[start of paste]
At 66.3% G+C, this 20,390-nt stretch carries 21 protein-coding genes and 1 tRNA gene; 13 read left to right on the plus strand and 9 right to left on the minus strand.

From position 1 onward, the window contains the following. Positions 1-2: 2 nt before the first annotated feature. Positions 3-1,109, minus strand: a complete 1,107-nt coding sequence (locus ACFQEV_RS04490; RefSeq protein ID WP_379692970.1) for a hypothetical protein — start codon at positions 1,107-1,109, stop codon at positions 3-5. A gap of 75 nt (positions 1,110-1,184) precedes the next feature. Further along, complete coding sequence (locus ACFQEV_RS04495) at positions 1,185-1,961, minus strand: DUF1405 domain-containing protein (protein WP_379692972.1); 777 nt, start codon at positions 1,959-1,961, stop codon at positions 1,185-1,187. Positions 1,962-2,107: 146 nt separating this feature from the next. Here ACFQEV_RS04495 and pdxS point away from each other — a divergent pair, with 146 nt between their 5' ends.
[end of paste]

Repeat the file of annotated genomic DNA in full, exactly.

At 66.3% G+C, this 20,390-nt stretch carries 21 protein-coding genes and 1 tRNA gene; 13 read left to right on the plus strand and 9 right to left on the minus strand.

From position 1 onward, the window contains the following. Positions 1-2: 2 nt before the first annotated feature. Positions 3-1,109, minus strand: a complete 1,107-nt coding sequence (locus ACFQEV_RS04490; RefSeq protein ID WP_379692970.1) for a hypothetical protein — start codon at positions 1,107-1,109, stop codon at positions 3-5. A gap of 75 nt (positions 1,110-1,184) precedes the next feature. Further along, complete coding sequence (locus ACFQEV_RS04495) at positions 1,185-1,961, minus strand: DUF1405 domain-containing protein (protein WP_379692972.1); 777 nt, start codon at positions 1,959-1,961, stop codon at positions 1,185-1,187. Positions 1,962-2,107: 146 nt separating this feature from the next. Here ACFQEV_RS04495 and pdxS point away from each other — a divergent pair, with 146 nt between their 5' ends.